NO ONE saw it coming. Three months ago the rulers of Tunisia and Egypt, Libya and Bahrain seemed firmly in control. Dissent of any kind, let alone revolutionary change, was nowhere on the horizon. Now it's anybody's guess which country will be next.
[...] According to Yaneer Bar-Yam, who heads the New England Complex Systems Institute in Cambridge, Massachusetts, the stresses of poverty, unemployment and an absence of government accountability built up in Middle Eastern countries with a large "youth bulge" of young adults without jobs, children or prospects. Then spiking food prices and the public suicide of one young Tunisian triggered revolution. [...]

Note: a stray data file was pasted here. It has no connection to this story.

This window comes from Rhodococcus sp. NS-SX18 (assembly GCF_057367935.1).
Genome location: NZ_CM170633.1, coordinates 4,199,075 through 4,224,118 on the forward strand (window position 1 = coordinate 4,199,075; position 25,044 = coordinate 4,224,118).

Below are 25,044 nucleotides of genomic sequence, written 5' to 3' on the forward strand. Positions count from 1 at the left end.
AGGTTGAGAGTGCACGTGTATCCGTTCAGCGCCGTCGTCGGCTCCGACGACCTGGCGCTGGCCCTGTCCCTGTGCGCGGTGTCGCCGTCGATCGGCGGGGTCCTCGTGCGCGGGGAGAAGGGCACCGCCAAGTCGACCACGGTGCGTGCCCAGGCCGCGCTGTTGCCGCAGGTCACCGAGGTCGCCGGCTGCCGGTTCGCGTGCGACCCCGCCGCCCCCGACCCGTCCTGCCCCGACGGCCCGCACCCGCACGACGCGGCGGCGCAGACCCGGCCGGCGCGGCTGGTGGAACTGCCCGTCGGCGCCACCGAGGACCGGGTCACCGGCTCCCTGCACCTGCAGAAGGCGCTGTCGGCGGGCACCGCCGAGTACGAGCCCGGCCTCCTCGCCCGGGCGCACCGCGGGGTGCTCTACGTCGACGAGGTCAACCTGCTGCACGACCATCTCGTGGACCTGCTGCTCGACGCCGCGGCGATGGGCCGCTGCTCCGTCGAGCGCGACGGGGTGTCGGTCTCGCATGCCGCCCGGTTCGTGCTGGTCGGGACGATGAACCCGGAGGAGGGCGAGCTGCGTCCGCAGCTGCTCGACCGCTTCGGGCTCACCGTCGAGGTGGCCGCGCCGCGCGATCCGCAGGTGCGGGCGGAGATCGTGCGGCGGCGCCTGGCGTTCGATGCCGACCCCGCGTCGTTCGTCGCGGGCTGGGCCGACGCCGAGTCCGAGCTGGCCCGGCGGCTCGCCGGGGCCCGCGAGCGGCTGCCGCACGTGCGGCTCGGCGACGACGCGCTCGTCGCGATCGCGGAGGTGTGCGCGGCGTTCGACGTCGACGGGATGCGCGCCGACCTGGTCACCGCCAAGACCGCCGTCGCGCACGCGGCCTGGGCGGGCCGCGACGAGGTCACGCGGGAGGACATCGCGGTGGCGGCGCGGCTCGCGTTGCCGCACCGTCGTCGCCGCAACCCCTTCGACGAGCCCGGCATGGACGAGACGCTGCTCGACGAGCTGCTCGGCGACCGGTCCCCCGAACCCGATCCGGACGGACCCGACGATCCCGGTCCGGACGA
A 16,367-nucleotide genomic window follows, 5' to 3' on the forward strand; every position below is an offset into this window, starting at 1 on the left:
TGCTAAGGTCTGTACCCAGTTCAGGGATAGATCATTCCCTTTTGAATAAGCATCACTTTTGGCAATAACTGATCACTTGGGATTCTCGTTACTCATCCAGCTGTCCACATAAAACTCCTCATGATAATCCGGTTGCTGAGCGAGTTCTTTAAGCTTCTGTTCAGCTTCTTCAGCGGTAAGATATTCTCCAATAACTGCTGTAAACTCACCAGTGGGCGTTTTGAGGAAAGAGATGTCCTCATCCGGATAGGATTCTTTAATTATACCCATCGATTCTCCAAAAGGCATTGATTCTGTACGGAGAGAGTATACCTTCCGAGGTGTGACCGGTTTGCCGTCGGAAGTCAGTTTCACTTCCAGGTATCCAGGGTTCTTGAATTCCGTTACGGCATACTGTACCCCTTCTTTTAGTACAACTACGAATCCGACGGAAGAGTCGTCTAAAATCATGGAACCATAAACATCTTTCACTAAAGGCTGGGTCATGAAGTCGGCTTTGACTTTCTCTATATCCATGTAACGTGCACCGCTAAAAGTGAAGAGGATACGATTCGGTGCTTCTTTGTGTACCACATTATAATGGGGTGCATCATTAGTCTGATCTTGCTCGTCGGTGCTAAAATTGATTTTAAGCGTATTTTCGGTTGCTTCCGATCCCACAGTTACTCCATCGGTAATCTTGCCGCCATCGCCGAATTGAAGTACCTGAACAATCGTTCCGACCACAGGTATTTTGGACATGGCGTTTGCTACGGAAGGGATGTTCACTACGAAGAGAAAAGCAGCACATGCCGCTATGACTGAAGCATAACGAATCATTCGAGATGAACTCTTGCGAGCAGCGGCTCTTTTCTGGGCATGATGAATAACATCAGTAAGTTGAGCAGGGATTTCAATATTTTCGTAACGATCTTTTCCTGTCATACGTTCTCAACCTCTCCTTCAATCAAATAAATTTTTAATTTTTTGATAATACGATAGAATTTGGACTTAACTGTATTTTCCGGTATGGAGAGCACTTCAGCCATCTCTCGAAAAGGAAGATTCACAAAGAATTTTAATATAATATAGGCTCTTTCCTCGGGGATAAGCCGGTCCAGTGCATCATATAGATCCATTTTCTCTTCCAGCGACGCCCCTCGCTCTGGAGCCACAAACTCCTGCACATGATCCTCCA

Civilisation, goes an old maxim, is four meals away from barbarism - once the food deliveries stop, so does law and order. That could mean trouble for the political uprising in Egypt. It may also be what triggered it.
[...] Food is a political issue in Egypt: Egyptians are the world's biggest wheat importers and consumers, and most are poor. As a result, the government maintains order with heavy subsidies for bread. It also runs the ports where imported wheat arrives, the trucks that haul it, the flour mills and bakeries. "Such hierarchical systems are both stable and unstable," says Yaneer Bar-Yam, head of the New England Complex Systems Institute in Cambridge, Massachusetts. [...]
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